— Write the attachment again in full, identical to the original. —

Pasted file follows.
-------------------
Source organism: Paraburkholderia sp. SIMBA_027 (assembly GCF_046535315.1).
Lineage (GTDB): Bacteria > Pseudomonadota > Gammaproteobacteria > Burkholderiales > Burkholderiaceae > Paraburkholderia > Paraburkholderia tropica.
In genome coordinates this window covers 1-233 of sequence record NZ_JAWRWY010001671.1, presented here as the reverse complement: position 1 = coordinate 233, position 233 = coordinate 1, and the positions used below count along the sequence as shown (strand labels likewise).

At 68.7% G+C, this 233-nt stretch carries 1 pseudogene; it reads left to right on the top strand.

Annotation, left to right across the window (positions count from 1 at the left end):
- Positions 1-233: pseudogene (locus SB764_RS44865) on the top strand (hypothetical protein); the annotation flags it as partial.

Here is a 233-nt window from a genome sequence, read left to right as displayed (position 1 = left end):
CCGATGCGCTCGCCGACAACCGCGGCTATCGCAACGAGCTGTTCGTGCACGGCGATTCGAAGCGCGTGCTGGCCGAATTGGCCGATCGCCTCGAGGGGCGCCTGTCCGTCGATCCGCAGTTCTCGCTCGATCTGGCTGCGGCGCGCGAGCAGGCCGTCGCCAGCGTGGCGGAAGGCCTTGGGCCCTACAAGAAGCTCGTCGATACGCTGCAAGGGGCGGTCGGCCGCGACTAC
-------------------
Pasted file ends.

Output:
Source organism: Paraburkholderia sp. SIMBA_027 (assembly GCF_046535315.1).
Lineage (GTDB): Bacteria > Pseudomonadota > Gammaproteobacteria > Burkholderiales > Burkholderiaceae > Paraburkholderia > Paraburkholderia tropica.
In genome coordinates this window covers 1-233 of sequence record NZ_JAWRWY010001671.1, presented here as the reverse complement: position 1 = coordinate 233, position 233 = coordinate 1, and the positions used below count along the sequence as shown (strand labels likewise).

At 68.7% G+C, this 233-nt stretch carries 1 pseudogene; it reads left to right on the top strand.

Annotation, left to right across the window (positions count from 1 at the left end):
- Positions 1-233: pseudogene (locus SB764_RS44865) on the top strand (hypothetical protein); the annotation flags it as partial.

Here is a 233-nt window from a genome sequence, read left to right as displayed (position 1 = left end):
CCGATGCGCTCGCCGACAACCGCGGCTATCGCAACGAGCTGTTCGTGCACGGCGATTCGAAGCGCGTGCTGGCCGAATTGGCCGATCGCCTCGAGGGGCGCCTGTCCGTCGATCCGCAGTTCTCGCTCGATCTGGCTGCGGCGCGCGAGCAGGCCGTCGCCAGCGTGGCGGAAGGCCTTGGGCCCTACAAGAAGCTCGTCGATACGCTGCAAGGGGCGGTCGGCCGCGACTAC